Postbreeding Retreat

Regional variation in the onset of winter conditions can again be tracked by following particular isotherms as they move from higher to lower latitudes, bringing colder conditions southwards across the northern continents (Figure 14.11). In autumn, the 10°C isotherm takes nearly three months to spread southward through Europe. Although not studied in detail, the autumn withdrawal of migratory birds from the northern continents occurs, as expected, from the top down, as northern populations generally leave before southern ones (for exceptions see below).

As mentioned earlier, species tend to leave particular localities in autumn in reverse order to that in which they arrived in spring: that is, the latest to arrive are first to leave (Figure 14.2). This sequence is again broadly linked with the decline in their respective food supplies, associated with falling temperatures. The earliest species to leave particular localities also show less year-to-year variation in their departure dates than do the last to leave (Gilyazov & Sparks 2002). Insufficient data are available to plot the withdrawal from much of a continent of any species, and see how closely the process keeps step with moving isotherms. But in particular species the whole process can again take several weeks, or up to three months in species such as the Barn Swallow Hirundo rustica which breed over a wide span of latitude. Low-latitude populations may still be on their breeding areas when individuals from higher latitude breeding areas pass through again, en route to winter quarters (examples include Yellow Wagtail Motacilla flava and others in Europe and Wilson's Warbler Wilsonia pusilla and others in North America; Curry-Lindahl 1963, Kelly 2006).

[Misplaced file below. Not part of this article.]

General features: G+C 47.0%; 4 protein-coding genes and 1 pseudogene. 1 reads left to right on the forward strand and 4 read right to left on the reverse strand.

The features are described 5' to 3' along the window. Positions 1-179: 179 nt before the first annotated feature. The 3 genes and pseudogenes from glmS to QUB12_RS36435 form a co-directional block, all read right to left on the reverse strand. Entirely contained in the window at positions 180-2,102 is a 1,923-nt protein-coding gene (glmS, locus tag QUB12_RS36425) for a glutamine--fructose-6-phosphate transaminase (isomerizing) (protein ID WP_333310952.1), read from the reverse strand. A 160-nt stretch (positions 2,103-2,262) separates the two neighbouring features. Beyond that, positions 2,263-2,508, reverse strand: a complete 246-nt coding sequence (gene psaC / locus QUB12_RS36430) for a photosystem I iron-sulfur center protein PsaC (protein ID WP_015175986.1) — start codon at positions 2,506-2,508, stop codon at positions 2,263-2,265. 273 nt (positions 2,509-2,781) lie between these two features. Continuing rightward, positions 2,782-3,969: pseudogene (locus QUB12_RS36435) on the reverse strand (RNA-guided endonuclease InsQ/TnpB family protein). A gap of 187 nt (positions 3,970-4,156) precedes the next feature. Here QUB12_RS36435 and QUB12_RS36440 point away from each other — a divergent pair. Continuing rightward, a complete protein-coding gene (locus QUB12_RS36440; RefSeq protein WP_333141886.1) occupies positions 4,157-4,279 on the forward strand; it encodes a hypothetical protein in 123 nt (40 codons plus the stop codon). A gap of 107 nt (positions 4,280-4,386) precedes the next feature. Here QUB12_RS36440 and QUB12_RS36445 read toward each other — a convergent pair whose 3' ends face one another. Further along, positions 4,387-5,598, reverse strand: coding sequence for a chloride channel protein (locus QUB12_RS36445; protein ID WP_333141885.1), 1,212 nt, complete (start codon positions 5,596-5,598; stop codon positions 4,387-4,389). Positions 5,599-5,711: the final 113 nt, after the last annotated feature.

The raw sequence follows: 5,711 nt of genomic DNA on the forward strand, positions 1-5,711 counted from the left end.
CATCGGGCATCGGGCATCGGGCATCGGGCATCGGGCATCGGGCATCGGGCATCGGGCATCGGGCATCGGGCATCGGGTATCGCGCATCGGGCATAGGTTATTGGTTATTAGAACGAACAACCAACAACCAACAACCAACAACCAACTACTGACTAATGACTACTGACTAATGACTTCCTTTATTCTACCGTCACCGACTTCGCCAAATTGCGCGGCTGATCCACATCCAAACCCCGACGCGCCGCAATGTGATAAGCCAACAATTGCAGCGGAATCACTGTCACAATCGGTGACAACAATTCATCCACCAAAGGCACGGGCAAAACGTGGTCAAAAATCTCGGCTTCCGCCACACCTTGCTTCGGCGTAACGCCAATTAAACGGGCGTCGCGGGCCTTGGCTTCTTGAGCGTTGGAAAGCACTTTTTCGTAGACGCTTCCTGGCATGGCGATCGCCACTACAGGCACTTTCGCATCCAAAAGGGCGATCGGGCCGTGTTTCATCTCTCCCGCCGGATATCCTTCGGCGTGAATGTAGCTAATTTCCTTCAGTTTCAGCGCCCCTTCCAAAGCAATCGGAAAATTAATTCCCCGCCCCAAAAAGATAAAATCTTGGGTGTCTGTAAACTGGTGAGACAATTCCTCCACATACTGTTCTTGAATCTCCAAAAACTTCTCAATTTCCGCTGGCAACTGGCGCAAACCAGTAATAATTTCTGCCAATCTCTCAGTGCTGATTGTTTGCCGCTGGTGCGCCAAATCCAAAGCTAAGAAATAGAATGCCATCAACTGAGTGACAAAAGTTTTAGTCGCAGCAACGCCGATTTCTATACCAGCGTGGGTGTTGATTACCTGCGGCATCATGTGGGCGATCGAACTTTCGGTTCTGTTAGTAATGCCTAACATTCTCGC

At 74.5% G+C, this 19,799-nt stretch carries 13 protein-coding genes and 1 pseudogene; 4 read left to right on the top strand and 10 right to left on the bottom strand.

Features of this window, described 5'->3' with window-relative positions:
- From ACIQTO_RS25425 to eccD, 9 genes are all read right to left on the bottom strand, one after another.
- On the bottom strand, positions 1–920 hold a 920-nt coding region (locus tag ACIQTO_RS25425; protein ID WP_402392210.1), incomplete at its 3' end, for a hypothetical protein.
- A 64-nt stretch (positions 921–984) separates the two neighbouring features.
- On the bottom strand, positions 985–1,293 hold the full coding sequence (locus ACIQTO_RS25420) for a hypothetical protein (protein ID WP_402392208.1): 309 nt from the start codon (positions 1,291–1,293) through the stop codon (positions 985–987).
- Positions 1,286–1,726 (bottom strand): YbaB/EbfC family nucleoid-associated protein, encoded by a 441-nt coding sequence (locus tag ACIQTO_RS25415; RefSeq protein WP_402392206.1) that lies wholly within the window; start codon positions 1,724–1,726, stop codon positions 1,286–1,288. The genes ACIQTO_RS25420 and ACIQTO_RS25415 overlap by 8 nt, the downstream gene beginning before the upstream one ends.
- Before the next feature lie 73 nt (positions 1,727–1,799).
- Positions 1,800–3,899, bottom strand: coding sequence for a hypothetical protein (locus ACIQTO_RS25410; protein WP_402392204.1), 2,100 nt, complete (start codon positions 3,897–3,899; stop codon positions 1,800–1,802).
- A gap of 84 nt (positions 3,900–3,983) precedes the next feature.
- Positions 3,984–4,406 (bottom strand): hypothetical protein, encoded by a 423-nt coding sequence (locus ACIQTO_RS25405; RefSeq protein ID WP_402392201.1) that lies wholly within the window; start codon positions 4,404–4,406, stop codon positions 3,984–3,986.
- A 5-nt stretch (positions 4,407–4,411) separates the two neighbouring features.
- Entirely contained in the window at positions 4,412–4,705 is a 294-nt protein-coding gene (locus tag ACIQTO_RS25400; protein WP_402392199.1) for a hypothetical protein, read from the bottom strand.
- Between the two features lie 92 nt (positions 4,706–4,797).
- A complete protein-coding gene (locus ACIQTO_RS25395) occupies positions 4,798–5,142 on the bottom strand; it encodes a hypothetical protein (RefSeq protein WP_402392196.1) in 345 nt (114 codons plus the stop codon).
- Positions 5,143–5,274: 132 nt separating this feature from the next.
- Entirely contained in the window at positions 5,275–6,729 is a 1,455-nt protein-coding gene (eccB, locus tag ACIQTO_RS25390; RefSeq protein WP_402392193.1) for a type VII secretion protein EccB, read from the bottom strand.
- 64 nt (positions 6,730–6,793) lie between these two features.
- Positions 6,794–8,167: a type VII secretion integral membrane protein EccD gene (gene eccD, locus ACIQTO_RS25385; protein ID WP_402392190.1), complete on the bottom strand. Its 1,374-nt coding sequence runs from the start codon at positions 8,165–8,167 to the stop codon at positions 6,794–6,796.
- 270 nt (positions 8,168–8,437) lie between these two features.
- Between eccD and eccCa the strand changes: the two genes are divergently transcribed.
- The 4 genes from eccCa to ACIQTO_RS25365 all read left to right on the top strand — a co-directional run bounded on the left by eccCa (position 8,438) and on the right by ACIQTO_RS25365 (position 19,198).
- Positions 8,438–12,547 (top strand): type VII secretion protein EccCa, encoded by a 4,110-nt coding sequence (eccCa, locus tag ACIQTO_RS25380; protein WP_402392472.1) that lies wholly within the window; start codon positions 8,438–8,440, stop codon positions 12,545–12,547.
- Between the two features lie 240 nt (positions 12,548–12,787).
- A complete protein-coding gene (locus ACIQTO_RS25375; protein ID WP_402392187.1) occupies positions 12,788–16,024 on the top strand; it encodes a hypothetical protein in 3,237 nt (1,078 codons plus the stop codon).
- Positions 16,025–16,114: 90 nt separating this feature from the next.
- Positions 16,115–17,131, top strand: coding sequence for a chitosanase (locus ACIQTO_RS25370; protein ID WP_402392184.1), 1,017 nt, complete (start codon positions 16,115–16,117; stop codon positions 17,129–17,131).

There are exceptions to this general trend. They include some single-brooded species, which spend about the same amount of time on their nesting areas at all breeding latitudes, but can both arrive and depart earlier from southern than from more northern parts of the breeding range. For example, migratory Ospreys Pandion haliaetus nesting in Florida arrive in breeding areas about one month earlier than those in New York and New Jersey, and also depart for their wintering areas about one month earlier (Martell et al. 2001, 2004). It is as though the annual cycle of high-latitude breeders is shifted later relative to lower latitude breeders. Other North American species in which southern populations migrate earlier than northern ones in autumn include Orange-crowned Warbler Vermivora celata and Common Yellowthroat Geothlypis trichas (Kelly 2006).

Early departure from breeding areas also occurs in some species that breed in drought-stricken parts of western North America (Rohwer & Manning 1990, Butler et al. 2002), while their conspecifics from further north leave later. The same holds in arid parts of southeast Europe, as exemplified by the Eurasian Reed Warbler Acrocephalus scirpaceus (Akriotis 1998). Trans-Saharan migrants generally benefit from early departure because they can then reach the Sahel zone at

Figure 14.11 The advance of autumn, as shown by the average dates of return of the falling 10°C isotherm to various parts of Europe during 1971-2000. From T. Sparks, unpublished.

its greenest, and while feeding conditions are optimal. By the time most migrants arrive in the Sahel, from September on, the region has already begun to dry.